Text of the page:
Here’s a photo, and yet another, and another, and another.

Guy Kawasaki, formerly of Apple Computer once defined the Internet as:

“[30] million people interacting with people they don’t know; about topics they don’t understand; for reasons they can’t explain.”

Thats how blogging started for me.



Housing PR Shampoo: Forecast, Revise, Repeat

August 10, 2007 | 8:59 am | |

One of the minefields of business is to predict the future. Few are particularly good at it, but its expected, wanted and needed by those who follow a particular industry.

The National Association Of Realtors, who before the recent housing boom, was the go to source for housing market forecasts before the blogosphere taught everyone to question everything. Thats a good thing.

Technically things haven’t changed much. A trade group is forecasting market conditions, whose influence impact their members (otherwise they wouldn’t bother)The NAR is still issuing forecasts, changing their forecasts and they are still being reported to the public as newsworthy stories. It seems like a straight press release rather than a news story, doesn’t it?

One of the things that has always bothered me about NAR forecasts is there doesn’t seem to be anything behind them, statistically speaking. A logic is presented, that when presented in the backyard bbq, makes everyone nod in approavl. Bad weather, poor consumer psyche, etc. Its simply sound bite driven. I have written about this before, but I guess it still bothers me.

Its one thing to project lower sales activity because of unseasonably cold temperatures keeping buyers indoors or vice versa, but that should be extrapolated through statistics and shared. Showing temperature against demand. Something. It gets cold every winter, it gets warm every summer. If the stats are seasonally adjusted (I haven’t ever been able to find their methodology for this, can anyone provide some insight about this to me?), it would be simple enough to show a pattern.

Sorry for the whining, but I find this whole thing exhausting.

Here’s a possible 2-year NAR forecast pattern by month:

  1. Market is doing well: Release glowing forecast, revised with more glow
  2. Market is doing well: Release glowing forecast, revised with more glow
  3. Market is doing well: Release glowing forecast, revised with more glow
  4. Market is booming: Release glowing forecast, revised with more glow
  5. Market is booming: Release glowing forecast, revised with more glow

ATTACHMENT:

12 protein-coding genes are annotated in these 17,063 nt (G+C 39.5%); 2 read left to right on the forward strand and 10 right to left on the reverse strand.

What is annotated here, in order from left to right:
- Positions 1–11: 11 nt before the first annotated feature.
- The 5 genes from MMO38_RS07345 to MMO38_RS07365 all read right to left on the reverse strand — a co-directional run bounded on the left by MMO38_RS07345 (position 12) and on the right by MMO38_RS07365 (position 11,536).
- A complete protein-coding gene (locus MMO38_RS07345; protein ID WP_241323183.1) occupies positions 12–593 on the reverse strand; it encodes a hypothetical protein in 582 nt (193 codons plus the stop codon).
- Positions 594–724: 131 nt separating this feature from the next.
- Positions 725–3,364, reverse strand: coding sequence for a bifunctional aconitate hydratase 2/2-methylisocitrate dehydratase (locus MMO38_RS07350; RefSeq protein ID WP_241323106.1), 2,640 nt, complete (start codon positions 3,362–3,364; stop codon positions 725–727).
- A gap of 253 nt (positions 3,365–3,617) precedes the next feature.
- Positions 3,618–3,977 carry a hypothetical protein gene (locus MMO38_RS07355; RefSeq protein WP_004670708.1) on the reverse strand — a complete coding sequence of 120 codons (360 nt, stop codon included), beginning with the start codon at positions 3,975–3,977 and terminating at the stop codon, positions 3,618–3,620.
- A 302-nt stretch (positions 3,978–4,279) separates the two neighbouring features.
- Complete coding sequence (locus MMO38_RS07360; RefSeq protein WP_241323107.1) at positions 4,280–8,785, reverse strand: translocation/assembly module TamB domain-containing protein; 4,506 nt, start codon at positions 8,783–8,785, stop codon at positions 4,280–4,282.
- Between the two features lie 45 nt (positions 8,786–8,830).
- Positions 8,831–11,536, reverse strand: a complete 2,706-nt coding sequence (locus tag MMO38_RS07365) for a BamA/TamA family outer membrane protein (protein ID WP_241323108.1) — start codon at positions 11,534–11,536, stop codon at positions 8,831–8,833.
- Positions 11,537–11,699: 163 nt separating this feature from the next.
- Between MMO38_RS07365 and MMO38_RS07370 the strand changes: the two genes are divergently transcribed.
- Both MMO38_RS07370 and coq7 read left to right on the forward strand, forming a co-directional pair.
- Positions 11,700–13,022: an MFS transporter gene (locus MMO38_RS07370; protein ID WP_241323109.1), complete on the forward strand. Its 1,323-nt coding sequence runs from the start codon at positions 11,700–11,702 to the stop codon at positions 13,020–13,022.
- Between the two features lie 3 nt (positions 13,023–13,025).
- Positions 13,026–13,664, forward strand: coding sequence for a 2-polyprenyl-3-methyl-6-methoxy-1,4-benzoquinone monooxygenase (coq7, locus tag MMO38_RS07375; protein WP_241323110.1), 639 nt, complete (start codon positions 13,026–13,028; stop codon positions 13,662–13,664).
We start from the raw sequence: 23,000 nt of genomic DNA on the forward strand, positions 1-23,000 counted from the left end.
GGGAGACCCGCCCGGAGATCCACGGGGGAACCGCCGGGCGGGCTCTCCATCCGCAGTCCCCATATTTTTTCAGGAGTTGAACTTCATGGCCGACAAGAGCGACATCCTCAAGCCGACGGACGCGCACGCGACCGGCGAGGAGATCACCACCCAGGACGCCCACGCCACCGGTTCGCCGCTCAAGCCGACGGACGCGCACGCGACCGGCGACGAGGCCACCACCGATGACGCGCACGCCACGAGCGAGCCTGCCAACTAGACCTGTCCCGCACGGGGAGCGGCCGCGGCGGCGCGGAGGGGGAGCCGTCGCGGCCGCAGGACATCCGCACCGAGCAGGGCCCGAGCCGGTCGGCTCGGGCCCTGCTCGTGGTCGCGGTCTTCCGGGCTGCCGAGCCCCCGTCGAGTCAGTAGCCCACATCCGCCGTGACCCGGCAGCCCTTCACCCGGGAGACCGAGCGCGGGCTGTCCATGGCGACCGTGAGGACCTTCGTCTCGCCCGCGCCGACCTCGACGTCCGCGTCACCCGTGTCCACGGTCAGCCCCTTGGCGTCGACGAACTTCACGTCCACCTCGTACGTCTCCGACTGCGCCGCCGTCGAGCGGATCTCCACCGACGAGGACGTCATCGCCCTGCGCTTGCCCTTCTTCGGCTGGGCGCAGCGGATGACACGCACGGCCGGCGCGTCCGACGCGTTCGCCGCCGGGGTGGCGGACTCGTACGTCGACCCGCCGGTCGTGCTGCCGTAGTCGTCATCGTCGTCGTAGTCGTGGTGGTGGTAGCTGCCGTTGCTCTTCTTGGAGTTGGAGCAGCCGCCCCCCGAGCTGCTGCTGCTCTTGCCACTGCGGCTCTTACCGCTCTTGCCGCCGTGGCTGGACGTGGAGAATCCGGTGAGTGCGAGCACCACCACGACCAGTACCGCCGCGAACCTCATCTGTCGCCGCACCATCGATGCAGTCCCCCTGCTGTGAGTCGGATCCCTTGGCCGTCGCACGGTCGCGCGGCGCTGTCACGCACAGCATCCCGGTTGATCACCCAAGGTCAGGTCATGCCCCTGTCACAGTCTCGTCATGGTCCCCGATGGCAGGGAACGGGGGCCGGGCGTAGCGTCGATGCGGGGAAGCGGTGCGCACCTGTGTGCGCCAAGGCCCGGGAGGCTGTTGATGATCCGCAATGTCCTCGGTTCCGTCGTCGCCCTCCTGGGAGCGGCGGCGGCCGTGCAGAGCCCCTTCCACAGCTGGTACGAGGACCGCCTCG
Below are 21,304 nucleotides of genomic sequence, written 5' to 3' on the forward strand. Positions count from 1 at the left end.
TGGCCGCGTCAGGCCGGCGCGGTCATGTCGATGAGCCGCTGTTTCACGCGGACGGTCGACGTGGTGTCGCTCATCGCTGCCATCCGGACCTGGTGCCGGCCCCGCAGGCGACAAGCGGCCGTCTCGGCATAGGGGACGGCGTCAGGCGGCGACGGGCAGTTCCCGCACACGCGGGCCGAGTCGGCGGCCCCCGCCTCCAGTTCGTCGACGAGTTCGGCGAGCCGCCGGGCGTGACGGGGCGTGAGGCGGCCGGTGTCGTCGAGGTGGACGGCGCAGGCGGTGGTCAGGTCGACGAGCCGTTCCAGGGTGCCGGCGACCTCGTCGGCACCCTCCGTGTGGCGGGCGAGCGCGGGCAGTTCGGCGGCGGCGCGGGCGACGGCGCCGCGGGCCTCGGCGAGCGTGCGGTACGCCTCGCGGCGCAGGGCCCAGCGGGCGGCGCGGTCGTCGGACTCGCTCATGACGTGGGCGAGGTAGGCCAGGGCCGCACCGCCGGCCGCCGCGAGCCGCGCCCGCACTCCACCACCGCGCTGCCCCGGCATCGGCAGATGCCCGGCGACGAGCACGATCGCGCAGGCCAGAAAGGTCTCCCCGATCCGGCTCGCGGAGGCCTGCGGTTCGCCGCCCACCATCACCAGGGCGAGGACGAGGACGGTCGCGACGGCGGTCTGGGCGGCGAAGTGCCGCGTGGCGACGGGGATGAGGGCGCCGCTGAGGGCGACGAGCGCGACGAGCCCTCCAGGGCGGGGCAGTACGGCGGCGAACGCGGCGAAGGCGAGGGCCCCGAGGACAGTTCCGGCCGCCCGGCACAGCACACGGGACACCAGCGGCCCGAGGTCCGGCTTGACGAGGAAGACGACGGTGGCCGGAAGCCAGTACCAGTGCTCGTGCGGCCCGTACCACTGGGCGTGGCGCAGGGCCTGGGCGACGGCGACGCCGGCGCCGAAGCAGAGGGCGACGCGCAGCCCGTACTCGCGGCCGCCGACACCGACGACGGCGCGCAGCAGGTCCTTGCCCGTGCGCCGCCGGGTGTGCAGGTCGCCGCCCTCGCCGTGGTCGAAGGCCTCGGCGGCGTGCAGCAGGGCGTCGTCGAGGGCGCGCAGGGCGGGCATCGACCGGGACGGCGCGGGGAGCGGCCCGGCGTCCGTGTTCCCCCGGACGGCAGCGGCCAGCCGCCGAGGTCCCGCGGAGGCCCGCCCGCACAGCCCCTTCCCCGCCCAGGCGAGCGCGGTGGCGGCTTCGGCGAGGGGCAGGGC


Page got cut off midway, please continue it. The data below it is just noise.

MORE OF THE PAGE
6. Market is booming: Release glowing forecast, revised with more glow
  7. Market is doing well: Release glowing forecast, revised with same glow
  8. Market is doing well: Release glowing forecast, revised with same glow
  9. Market is cooling: Release glowing forecast, revised with same glow
  10. Market is cooling: Release glowing forecast, revised with less glow
  11. Market is falling: Release glowing forecast, revised with less glow
  12. Market is falling: Release glowing forecast, revised with less glow
  13. Market is falling: Release glowing forecast, revised with less glow
  14. Market is falling: Release glowing forecast, revised with less glow
  15. Market is falling: Revise forecast lower, revised with positive signs
  16. Market is falling: Revise forecast lower, revised with positive signs
  17. Market is falling: Release slightly negative forecast, revised with positive signs
  18. Market remains down: Release slightly negative forecast, revised with positive signs
  19. Market remains down: Release neutral forecast, revised with positive signs
  20. Market shows slight improvement: Release positive forecast, revised with more glow
  21. Market shows slight improvement: Release positive forecast, revised with more glow
  22. Market shows slight improvement: Release positive forecast, revised with more glow
  23. Market shows slight improvement: Release positive forecast, revised with more glow
  24. Market is doing well: Release glowing forecast, revised with more glow

Perhaps I am exagerating a bit, but I have spoken to many Realtors over the years who wish NAR would lay off a bit. In other words, speak to accuracy. I understand the need for public relations as an organization, but to have a “chief economist” or “senior economist” release warm and fuzzy straight public relations stuff is probably a disservice to their membership.

UPDATE: Check this simlar whining rant on Motley Fool.